The Devil’s Rant: The Failures of Positive Psychology

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As the Devil, I choose to live up to my mission statement of opposition and dissidence. There is no topic taboo enough and nothing is beyond reproach. And the failures of positive psychology are no sacred cow. And while the fundamental intentions of this movement are, as its name implies — positive — their more popular interpretations are recipes for disaster and failure.

The Failures of Positive Psychology

I am often indignant and annoyed at the incomplete advice passed around as valuable. It amuses me to hear people submit that they should only be themselves. And that no one can tell them what to do. “Be yourself,” they say, “follow your heart.” “Don’t let society determine your beliefs,” and so on.

These seemingly wise but rather silly nuggets of information are ostensibly about empowering you towards creative individuality, yet, obviously about regurgitating some noise (that strikes an emotional string), making people feel better about their intellectual and moral shortcomings.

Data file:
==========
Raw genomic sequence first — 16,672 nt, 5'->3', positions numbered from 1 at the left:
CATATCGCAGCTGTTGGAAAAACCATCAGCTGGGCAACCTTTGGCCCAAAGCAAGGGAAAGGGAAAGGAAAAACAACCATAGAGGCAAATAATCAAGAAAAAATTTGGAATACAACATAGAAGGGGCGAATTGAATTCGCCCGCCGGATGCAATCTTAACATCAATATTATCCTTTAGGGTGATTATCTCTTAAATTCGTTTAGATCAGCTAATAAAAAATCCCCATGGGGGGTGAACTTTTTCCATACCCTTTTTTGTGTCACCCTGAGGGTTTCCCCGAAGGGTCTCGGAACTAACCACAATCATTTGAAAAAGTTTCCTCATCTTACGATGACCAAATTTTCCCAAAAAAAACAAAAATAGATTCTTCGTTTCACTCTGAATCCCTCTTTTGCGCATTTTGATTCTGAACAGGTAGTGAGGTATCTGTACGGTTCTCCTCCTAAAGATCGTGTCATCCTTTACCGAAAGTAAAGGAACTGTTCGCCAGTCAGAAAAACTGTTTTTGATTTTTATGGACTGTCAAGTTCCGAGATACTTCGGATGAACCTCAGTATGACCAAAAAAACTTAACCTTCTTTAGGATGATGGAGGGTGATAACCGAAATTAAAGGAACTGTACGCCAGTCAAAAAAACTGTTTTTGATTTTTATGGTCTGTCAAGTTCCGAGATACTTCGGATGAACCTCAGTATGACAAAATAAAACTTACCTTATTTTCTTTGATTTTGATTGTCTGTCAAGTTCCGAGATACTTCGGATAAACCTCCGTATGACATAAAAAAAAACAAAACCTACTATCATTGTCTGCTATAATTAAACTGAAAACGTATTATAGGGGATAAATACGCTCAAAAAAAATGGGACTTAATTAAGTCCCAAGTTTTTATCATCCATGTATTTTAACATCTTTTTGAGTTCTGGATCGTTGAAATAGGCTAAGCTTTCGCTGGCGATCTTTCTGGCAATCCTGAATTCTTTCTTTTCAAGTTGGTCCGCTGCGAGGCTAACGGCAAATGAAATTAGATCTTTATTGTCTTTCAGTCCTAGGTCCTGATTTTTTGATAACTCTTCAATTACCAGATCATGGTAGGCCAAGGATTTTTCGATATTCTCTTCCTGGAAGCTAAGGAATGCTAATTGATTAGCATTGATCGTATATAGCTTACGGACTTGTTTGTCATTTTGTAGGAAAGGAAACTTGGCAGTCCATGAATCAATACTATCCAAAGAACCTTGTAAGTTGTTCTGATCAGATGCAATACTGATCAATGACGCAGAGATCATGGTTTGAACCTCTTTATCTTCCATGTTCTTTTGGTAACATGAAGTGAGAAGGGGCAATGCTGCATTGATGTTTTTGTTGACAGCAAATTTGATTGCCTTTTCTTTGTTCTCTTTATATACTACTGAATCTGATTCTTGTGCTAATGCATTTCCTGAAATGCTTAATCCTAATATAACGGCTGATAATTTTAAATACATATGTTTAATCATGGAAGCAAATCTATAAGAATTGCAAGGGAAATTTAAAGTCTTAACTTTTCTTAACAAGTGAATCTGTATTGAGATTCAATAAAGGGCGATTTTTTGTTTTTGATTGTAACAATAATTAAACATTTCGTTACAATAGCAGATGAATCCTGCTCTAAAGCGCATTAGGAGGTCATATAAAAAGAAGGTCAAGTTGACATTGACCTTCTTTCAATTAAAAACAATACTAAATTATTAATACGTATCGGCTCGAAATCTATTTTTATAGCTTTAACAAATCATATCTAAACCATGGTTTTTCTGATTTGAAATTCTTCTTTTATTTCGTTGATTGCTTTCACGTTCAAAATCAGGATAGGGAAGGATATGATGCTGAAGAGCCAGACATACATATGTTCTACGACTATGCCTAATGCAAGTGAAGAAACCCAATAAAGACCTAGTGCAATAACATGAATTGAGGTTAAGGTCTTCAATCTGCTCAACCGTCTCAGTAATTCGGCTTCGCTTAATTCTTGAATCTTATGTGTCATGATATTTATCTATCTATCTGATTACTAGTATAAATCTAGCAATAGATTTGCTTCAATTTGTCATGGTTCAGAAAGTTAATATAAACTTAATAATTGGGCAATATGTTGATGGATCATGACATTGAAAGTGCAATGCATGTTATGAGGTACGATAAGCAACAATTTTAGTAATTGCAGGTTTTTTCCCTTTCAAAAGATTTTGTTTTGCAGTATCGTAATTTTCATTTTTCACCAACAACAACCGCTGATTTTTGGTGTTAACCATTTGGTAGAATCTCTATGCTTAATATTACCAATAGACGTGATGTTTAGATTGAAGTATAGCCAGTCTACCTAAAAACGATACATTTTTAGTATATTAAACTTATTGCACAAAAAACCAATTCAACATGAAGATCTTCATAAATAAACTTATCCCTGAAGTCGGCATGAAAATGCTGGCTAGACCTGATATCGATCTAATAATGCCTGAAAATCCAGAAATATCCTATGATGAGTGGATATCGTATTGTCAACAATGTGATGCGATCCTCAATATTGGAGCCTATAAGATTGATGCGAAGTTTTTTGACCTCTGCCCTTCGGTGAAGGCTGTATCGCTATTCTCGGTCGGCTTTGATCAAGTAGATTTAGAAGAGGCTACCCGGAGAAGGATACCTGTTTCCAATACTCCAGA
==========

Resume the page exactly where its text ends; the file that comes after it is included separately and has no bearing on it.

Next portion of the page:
What a recipe for social disaster and failure they are!

Even superficially, they are damaging. Think about some of the least charming characters in human history. Hitler was, I’m sure, convinced that he was doing the right thing and following his heart’s desire. He wasn’t. Richard Ramirez, Ted Bundy and the colourful Stalin all knew that their actions made them different, and in a very pure sense, themselves.

Now, and while there is good epistemic value in the idea of striving for individuality, the push to do so must be afforded better thought and qualified correctly. We cannot forget that we all need guidance and are responsible for abiding by social rules – not lower expectations like gender roles – but standards that ensure cohesiveness.

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If we forget that we were all trained NOT to shit our pants once, we cannot possibly remember that there are more complex notions in the world that demand the same dedication as toilet training but with much more severe consequences.

I could point to the current North American governments as samples validating my argument. But as convincing as that may be, more critical validation comes from talking to the regular population. Especially where too many believe they are perfect and should be considered the best at everything just for showing up.

This nonsense, all this, serves to ensure the celebration of mediocrity.

Alas, humans have taken intellectual and moral dishonesty and made them appear virtuous.

— The Devil Unbound

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